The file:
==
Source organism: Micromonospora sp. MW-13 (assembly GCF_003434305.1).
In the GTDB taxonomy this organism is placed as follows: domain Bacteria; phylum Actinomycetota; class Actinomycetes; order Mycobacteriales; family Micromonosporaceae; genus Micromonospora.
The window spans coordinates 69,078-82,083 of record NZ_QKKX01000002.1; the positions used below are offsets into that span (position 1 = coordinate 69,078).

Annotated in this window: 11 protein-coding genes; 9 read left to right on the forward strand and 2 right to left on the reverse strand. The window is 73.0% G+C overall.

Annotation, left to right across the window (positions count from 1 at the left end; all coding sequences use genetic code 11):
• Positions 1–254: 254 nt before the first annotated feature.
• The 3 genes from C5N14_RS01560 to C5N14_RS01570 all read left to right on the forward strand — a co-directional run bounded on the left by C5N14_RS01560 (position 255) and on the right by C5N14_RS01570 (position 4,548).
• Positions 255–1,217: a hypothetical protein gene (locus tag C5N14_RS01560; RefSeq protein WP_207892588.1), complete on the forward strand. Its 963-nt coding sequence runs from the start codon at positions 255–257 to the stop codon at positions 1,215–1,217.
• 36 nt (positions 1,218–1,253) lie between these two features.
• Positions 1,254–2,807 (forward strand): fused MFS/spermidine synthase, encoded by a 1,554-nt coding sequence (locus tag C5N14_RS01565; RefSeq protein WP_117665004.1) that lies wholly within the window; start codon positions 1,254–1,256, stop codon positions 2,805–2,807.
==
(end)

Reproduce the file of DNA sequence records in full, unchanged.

Source organism: Micromonospora sp. MW-13 (assembly GCF_003434305.1).
In the GTDB taxonomy this organism is placed as follows: domain Bacteria; phylum Actinomycetota; class Actinomycetes; order Mycobacteriales; family Micromonosporaceae; genus Micromonospora.
The window spans coordinates 69,078-82,083 of record NZ_QKKX01000002.1; the positions used below are offsets into that span (position 1 = coordinate 69,078).

Annotated in this window: 11 protein-coding genes; 9 read left to right on the forward strand and 2 right to left on the reverse strand. The window is 73.0% G+C overall.

Annotation, left to right across the window (positions count from 1 at the left end; all coding sequences use genetic code 11):
• Positions 1–254: 254 nt before the first annotated feature.
• The 3 genes from C5N14_RS01560 to C5N14_RS01570 all read left to right on the forward strand — a co-directional run bounded on the left by C5N14_RS01560 (position 255) and on the right by C5N14_RS01570 (position 4,548).
• Positions 255–1,217: a hypothetical protein gene (locus tag C5N14_RS01560; RefSeq protein WP_207892588.1), complete on the forward strand. Its 963-nt coding sequence runs from the start codon at positions 255–257 to the stop codon at positions 1,215–1,217.
• 36 nt (positions 1,218–1,253) lie between these two features.
• Positions 1,254–2,807 (forward strand): fused MFS/spermidine synthase, encoded by a 1,554-nt coding sequence (locus tag C5N14_RS01565; RefSeq protein WP_117665004.1) that lies wholly within the window; start codon positions 1,254–1,256, stop codon positions 2,805–2,807.